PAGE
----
A major lake in central Turkey’s Konya province has completely dried out due to the effects of global warming and irresponsible agricultural irrigation, experts said Sunday, with the lake bed becoming so dry that even cars to be driven on top of it.
What used to be an important source of freshwater for neighboring provinces with a depth of up to six meters (19 feet), Lake Akşehir is completely barren these days.
According to Tahir Nalbantçılar, a professor of geology at Konya University, the lake used to be an important body of water that supported its surroundings both ecologically and economically, as well as hosting several types of plants and animals.
“And today, we are up against a scene where you can walk on what used to be the lake’s deepest parts, with hundreds of fishermen left jobless and only a few animals grazing on what little plants grow on specific parts of the lake bed,” he said to Demirören News Agency (DHA).
According to Nalbantçılar, the lake had dry spells in the past when it faced the risk of drying out but always managed to recover.
“But we can see the effects of climate change and global warming at Lake Akşehir. After all, it used to be supported by rainfall and other water sources flowing into the lake,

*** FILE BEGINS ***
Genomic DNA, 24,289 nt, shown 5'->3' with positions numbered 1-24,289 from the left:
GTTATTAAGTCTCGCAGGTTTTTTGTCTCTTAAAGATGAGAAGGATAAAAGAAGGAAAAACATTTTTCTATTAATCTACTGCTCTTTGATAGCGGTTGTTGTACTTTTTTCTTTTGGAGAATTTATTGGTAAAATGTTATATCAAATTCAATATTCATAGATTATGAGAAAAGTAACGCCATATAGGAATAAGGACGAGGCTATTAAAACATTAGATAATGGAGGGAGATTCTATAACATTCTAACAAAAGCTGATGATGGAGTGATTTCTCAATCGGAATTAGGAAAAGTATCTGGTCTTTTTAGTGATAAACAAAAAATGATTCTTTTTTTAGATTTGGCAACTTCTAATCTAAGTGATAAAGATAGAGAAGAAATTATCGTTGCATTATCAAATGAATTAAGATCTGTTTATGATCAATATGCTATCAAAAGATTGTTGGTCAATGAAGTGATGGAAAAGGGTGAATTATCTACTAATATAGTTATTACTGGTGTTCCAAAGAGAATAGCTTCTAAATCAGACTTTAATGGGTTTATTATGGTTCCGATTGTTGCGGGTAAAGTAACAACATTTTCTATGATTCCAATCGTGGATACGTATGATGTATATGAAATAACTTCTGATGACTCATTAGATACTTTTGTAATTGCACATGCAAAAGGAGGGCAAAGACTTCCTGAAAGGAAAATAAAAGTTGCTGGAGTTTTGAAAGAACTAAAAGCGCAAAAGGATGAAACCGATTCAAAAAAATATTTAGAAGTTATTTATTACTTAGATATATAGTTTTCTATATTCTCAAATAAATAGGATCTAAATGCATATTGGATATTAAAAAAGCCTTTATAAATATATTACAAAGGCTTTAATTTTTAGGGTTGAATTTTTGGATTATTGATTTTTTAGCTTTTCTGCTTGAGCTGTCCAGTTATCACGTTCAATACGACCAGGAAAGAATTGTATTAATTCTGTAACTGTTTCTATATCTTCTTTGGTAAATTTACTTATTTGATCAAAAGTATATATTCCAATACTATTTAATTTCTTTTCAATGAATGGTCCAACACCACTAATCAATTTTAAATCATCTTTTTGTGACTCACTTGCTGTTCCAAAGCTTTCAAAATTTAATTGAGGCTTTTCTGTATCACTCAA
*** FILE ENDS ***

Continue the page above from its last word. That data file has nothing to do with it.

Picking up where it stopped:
“And it’s not just climate change that caused this. Little artificial ponds that were made for agricultural irrigation, barriers built on brooks and other buildings constructed to help agriculture have all dried out the little but significant water streams that supplied the lake,” Nalbantçılar said.
He also pointed to wells dug by locals as another culprit that led to the lake’s destruction, saying that the wells got deeper and deeper, with the average well depth jumping from 20 meters to 150 meters over the years.
“According to the locals, the most water that was observed on the lake was in May, when the water levels were only a finger or two thick. By June, the lake was so dry you can travel from one end to the other by car,” he said.
Listing the necessary steps needed to be taken to save the lake, Nalbantçılar warned it still could be too late.
“Even if we stop our wild usage of underground water reserves today, it might take years for the lake to recover. We can’t rely on water sources to feed the lake since they have been obstructed for so long. I think we have no other option than to pray the effects of climate change reverse and this place sees frequent rains once again,” he said.